Continuing our exploration of the pilot's cockpit in the Aichi dive-bomber, Photo 1 shows the starboard side of the position with the seat mounting frame visible to the right of the image.
Photo 2 shows the bulkhead behind the pilot with the seat mounting frame and what appears to be an equipment rack.
Photo 3 is another view forwards, through the instrument panel towards the engine firewall, showing the ammunition magazine for the cowling mounted machine guns. The instrument panel has been dislodged to the right. The rusted mounting brackets for the machine guns may be seen and the corresponding apertures in the firewall.
On the question of just what the interior colour was, before commenting on the appearance of the colours in these photographs, let's look first at what has been reported elsewhere.
Ryan Toews reported that in his examination of artifacts from a D3A2 s/n 3178 he had matched the interior paint as a green very close to FS *4062. He suspected that this was a "somewhat bluer variation of the similar paint (FS *4095)" found on the Nimitz museum D3A2 by Greg Springer. Greg suggested an alternative colour of FS *4102, available in a number of hobby paint ranges, as an acceptable representation for *4095. A comparison of the colours does not support the notion that *4062 and *4095 are just variations of the same or even similar. As the attached swatches illustrate, the colour families appear quite distinct and different; the DE2000 difference calculation being 14.7 (where 2.0 or less = a close match).
Greg has commented that the yellowish "zinc chromate" colour is a pigment "leaching" from the original paint as a result of degradation, rather than a separate, painted on colour. If that is the case it might explain the residual strong blue-green chroma as a shift from an original, more olive green, but some scientific evidence is needed for this.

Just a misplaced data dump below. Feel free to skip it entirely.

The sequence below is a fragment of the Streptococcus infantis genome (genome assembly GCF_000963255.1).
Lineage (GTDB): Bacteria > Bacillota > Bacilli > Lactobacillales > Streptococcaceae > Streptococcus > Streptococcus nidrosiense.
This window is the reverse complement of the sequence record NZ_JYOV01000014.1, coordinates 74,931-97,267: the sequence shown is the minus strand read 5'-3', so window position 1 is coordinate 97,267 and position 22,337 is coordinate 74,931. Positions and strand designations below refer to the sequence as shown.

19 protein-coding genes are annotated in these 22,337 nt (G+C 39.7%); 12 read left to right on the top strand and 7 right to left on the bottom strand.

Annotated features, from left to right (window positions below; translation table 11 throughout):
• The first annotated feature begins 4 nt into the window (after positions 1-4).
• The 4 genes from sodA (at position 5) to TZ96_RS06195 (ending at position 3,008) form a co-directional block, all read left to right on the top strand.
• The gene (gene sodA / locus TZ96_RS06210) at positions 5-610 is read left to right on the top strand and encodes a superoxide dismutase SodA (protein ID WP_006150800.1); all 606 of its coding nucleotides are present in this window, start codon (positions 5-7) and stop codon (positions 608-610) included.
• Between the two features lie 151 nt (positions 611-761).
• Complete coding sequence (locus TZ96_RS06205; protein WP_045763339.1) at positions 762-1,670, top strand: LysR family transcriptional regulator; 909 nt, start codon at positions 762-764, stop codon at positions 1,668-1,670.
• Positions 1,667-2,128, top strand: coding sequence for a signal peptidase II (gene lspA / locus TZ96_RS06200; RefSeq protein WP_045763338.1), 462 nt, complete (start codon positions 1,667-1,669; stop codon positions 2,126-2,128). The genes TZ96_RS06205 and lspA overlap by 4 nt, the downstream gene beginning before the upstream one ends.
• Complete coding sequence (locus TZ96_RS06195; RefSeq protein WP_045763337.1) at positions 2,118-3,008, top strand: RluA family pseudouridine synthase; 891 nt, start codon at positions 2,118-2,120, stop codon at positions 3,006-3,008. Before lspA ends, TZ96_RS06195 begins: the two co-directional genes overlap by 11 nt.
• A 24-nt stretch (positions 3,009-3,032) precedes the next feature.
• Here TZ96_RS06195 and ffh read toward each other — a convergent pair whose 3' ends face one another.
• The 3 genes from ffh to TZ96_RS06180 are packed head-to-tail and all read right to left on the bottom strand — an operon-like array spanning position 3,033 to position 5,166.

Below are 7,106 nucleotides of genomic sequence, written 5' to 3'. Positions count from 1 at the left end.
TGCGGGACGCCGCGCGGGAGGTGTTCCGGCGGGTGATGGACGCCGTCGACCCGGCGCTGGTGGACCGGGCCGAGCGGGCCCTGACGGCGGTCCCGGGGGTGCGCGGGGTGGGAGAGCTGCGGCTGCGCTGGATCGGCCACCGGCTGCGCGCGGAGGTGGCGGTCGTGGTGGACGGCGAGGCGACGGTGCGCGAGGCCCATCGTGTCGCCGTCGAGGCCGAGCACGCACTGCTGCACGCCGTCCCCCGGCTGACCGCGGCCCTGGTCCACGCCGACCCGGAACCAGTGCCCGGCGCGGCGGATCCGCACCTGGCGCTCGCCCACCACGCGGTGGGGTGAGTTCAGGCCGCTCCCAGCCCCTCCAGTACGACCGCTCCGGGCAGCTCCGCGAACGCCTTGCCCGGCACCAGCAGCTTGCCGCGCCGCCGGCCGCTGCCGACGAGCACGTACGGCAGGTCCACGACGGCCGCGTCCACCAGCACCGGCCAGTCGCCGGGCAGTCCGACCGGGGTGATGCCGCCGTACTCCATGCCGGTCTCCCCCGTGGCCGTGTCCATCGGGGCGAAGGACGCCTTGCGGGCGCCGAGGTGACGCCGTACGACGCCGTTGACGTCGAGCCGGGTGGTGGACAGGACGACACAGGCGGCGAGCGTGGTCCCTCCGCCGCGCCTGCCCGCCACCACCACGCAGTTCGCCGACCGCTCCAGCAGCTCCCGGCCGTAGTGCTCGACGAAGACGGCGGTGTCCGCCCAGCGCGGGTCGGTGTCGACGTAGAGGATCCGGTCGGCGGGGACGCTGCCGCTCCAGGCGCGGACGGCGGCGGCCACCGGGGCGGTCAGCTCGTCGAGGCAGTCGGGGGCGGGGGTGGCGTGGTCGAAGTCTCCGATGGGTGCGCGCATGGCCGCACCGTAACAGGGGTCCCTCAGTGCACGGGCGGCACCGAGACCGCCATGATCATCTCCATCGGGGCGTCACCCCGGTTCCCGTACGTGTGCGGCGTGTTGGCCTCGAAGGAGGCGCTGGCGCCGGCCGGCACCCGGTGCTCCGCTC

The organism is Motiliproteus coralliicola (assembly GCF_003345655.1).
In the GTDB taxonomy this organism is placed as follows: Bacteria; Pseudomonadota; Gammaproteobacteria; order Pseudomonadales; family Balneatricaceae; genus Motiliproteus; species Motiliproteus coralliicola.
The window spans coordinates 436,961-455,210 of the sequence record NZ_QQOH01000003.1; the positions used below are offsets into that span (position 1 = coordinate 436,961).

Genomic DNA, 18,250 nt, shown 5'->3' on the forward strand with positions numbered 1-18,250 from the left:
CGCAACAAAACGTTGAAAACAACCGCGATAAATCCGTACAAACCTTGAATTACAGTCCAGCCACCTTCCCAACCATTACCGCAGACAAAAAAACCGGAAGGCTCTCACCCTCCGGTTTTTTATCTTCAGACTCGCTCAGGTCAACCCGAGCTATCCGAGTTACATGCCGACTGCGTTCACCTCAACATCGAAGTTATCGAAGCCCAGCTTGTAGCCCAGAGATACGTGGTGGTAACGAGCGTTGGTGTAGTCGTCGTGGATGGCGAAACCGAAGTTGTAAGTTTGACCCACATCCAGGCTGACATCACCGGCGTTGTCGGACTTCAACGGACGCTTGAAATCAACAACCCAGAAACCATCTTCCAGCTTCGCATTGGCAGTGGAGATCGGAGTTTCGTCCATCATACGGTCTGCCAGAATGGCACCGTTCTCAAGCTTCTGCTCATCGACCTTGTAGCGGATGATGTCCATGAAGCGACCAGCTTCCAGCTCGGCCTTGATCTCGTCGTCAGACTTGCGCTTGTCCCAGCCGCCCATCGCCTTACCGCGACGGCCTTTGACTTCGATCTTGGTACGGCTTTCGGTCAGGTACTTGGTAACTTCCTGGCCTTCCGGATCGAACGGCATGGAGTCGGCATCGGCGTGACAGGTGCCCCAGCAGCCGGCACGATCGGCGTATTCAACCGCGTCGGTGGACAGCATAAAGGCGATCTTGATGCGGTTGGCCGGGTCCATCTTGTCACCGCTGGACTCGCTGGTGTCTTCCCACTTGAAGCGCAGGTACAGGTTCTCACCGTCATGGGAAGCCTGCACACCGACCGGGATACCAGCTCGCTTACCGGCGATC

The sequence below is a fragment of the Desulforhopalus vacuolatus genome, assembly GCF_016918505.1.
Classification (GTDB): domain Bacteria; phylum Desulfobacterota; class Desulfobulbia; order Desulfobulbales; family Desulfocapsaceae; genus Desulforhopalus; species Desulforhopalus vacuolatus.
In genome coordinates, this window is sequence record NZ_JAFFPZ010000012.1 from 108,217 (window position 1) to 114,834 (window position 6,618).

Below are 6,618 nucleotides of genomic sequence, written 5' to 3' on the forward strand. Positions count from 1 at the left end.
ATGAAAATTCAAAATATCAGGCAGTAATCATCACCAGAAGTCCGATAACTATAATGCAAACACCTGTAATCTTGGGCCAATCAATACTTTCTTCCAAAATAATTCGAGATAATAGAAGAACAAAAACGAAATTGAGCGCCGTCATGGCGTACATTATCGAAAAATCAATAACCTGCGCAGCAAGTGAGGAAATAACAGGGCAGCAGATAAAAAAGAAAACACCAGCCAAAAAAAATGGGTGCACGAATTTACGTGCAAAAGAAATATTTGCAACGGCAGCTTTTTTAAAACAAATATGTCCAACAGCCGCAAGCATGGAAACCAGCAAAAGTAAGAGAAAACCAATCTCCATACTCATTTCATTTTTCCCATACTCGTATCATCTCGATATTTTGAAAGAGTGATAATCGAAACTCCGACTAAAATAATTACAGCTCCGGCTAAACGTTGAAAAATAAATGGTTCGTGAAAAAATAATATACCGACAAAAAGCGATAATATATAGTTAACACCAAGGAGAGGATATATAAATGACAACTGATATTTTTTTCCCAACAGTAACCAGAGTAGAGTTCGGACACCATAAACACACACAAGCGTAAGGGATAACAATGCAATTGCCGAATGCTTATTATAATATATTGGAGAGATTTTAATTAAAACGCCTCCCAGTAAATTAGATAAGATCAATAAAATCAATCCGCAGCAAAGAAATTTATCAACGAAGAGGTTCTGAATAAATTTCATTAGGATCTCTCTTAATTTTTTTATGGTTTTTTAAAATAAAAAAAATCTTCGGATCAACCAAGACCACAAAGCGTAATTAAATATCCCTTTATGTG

A well-known photograph of another artifact, the ammunition magazine for the cowling guns from a D3A1, appears to show two greens. One of them, not dissimilar to FS *4062 and another, paler green. Unfortunately this artifact has not been measured and it is not clear which of the greens may represent the original colour and which the "leached", degraded or fire-damaged shift.
With Special Thanks again to Mark Smith for sharing these unique images with us but Special Thanks also to Ken Glass whose expertise, legwork and expenses all contributed to turning the original colour prints (wherein lies another tale to be told in due course) into the digital images that you see on these pages.
To be continued . . .
Images credit: All photographs © 2009 Mark Smith; Rendered colour swatches © 2009 Straggler.